This year, 2018, celebrates my having been a vegetarian for 25 years, despite Mom occasionally sneaking me an egg roll in that first year, saying “it only has a little bit of pork in it.” I don’t miss meat at all. And much to my concerned relatives’ surprise – I haven’t died. Instead, I am relatively healthy and happy.
But in thinking about 25 years of going without fried chicken, I was just curious as to how much impact I’ve made as a vegetarian in the past 25 years, especially in terms of numbers of lives “saved,” or in some cases “prevented the raising of.” I was inspired by an article one of our members (Doug) posted yesterday in our FB discussion group Climate Steps that was an interview of famous marine biologist Sylvia Earle, about eating fish. (Message: don’t do it.)
So instead of cleaning my house tonight, I ran the numbers. I “saved” fewer lives than I thought for some categories (far fewer steers than I expected – really? I am the daughter of Texas cattle ranchers; I am quite surprised), but far more chickens than expected. Here’s the weird run down.
First, an average American eats 15.8 lbs of fish per year, 54 lbs of beef (in 2012 we used to eat more like 63 lbs a year), 50 lbs of pork, and 89 lbs of poultry (= mathematically smart hens and turkeys, btw) – based on 2016 data. That’s 1.5 times an average person’s weight that we consume. As a 5’5′ skinny to medium woman (I vary), I’d probably eat less than that, but then, pre-vegetarianism, I was also known to down 5 tacos and 2 sets of french fries in one meal.
However, much of what a fish, or a steer, or a pig, or a hen is can’t be eaten, so really, eating 1 lb of beef equals almost 3 lbs of steer. Here’s what happens between ‘alive’ and ‘eaten’:
- Steers weigh an average of 1200 lbs at slaughter, but only produce 490 lbs of boneless beef (though they do also provide materials such as leather, gelatin for our colorful Jello, and ingredients in fire extinguishers, lipstick, and tar roads.)
- A hog weighs ~250 lbs at slaughter, which equals 144 lbs of pork.
A hen is 5 lbs, of which 62% is meat parts, so 3 lbs is edible.
- And fish are so variable – anywhere from 1 lb for a small bass to 830 lbs for an average tuna. Their filleted weight ranges from 33% to 65% (if one factors in if they still have a head before they’re weighed).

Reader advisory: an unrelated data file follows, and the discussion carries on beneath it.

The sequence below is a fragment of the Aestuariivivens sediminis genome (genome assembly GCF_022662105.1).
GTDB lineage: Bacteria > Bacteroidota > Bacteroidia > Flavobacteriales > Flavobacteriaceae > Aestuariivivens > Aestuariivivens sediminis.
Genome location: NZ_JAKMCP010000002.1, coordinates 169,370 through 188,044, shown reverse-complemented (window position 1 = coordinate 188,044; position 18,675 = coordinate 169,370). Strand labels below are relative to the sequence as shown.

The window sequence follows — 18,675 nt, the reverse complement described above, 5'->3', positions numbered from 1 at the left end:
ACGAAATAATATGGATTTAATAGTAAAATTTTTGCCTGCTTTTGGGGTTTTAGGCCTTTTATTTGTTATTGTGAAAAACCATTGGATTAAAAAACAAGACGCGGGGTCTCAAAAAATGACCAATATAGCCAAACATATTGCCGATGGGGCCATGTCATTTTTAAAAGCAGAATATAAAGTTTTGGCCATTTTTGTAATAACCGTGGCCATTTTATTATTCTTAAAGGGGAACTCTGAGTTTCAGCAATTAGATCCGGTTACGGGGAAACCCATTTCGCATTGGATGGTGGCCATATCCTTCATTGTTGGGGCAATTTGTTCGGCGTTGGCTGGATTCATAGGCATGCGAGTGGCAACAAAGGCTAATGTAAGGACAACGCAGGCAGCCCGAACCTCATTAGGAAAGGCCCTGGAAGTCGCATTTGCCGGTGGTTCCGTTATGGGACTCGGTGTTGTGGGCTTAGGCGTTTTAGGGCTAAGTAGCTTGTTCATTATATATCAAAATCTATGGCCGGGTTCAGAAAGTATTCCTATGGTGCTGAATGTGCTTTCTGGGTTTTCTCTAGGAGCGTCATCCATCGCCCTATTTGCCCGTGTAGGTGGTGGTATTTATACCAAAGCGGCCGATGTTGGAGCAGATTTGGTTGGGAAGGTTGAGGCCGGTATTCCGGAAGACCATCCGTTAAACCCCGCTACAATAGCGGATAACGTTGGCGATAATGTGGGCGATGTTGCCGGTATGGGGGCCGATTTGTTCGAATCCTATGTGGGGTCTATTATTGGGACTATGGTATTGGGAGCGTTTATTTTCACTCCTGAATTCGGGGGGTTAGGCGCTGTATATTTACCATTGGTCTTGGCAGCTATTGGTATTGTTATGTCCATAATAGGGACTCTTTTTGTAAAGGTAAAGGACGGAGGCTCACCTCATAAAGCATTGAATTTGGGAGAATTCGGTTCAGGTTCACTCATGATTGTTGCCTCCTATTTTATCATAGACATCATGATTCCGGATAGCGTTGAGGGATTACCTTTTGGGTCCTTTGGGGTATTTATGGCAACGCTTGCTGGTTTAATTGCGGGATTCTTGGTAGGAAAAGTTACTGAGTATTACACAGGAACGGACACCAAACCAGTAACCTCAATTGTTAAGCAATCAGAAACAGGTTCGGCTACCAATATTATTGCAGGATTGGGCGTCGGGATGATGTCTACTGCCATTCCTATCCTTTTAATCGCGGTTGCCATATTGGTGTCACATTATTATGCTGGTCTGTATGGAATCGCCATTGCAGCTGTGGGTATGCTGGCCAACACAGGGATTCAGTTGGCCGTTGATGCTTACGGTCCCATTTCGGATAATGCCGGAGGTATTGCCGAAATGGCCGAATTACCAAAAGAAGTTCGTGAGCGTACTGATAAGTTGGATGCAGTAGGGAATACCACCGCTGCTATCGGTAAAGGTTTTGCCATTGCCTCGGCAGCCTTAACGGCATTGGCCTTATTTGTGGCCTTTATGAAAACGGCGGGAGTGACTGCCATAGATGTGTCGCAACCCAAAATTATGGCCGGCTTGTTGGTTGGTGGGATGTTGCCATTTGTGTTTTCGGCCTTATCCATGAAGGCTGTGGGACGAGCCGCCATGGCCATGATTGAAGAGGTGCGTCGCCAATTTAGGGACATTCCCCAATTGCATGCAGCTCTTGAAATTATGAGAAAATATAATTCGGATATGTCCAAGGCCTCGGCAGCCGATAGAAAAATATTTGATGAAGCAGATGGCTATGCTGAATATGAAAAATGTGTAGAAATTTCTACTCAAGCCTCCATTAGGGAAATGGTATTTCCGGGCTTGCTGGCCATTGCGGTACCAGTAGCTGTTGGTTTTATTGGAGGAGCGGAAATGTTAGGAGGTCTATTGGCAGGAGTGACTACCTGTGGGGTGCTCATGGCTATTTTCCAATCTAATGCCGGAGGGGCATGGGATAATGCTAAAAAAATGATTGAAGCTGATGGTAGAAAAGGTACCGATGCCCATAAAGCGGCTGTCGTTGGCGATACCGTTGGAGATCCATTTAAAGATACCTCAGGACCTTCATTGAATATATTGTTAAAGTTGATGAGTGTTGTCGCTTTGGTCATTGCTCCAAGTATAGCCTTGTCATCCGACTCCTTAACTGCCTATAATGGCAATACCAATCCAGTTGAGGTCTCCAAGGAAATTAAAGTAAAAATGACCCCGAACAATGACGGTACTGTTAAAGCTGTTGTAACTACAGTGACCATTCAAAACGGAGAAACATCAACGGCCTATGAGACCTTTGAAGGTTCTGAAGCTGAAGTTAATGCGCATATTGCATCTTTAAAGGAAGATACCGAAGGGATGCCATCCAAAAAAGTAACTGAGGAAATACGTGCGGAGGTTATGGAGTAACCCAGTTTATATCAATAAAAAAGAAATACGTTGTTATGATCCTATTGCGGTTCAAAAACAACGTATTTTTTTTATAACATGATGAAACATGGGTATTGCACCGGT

Based on the math, (chug, chug, chug), I have over 25 years “prevented the raising, then killing of”
- 3 steers
- 9 hogs
- 718 chickens and turkeys (whoa)
…thus saving three hectares of rainforest in the Amazon from the steers at least (one steer per hectare, if the beef came from S. America – which most does), and if I was a hunter, I probably prevented the slaughtering of 718 wild birds.
But further, I have saved the lives of (thinking romantically in terms of pairs of fish):
- 4 sole (3.6 lbs)
- 2 mackerel (4 lbs)
- 2 perch (5.8 lbs)
- 2 bass (15 lbs)
- 2 carp (15 lbs)
- 2 haddock (20 lbs)
- 2 bream – no idea what this is (21 lbs)
- 2 trout (27 lbs)
- 4 snapper (28 lbs)
- 2 pike (34 lbs)
- 2 skipjack tuna (42 lbs)
- 2 mahi-mahi (49 lbs)
- 2 salmon (57 lbs)
- 4 cod (120 lbs)
Okay, great for me and for the animals; I had expected I had saved more lives, but really, I am happy to have not eaten 9 hogs.
Oh but hey, then there’s also the corn the cows eat and the fossil fuels to grow the corn and transport the cattle, the horrible by-catch thrown away from fishing, the fish fed to fish, and all sorts of other things to consider! So I am not just saving lives by being vegetarian, I am helping save the air we breathe, the habitat for animals, the watershed that provides us clean water. To attach a number for one of the most critical things in our world, climate change, being a vegetarian has saved 0.8 tonnes (0.9 U.S. tons) of C02 emitted per year.
So in 25 years, I have saved 20 tonnes of C02, which is a lot! Vegetarianism makes a huge climate impact (it’d make more if I was vegan).
Unfortunately, see the Carbon Calculator post to get depressed again; I emitted 20 tons of C02 flying for work last fall alone – flying internationally makes a huge, huge impact. Unbelievable. One semester of flying on 9 trips (7 for work) outdid 25 years of being vegetarian. I really am sad about that. (I bought offsets, but still!)
Also critical, you have to be careful what you eat being vegetarian/vegan, because monocultures of corn and soy are causing huge damage through the world, especially with soy plantations taking over S. America. One has to be diverse, eat local, eat organic, eat farm-grown.
I’ll just say that thank god meat tastes very weird to me now, and that I could never bring myself to eat an animal again, otherwise I’d be tempted to go for my favorite animal ever – shrimp.
So really, I have no regrets at all – there is excellent Thai, and Indian, and other great food out there. I have also prevented the torture of animals who live in factory farms in many cases, while eating only eggs raised from chickens like my parents raise.
And just think of how many little shrimp I’ve personally saved by not eating 15.8 lbs of fish a year – if all of that poundage were shrimp.
Yes – I did the math: 37,950 of those little gals and guys. Now I feel good again. 😊
- https://phys.org/newman/gfx/news/2012/carbonfootpr.jpg (for graph immediately above)
- www.eol.org (for fish weights via Google.)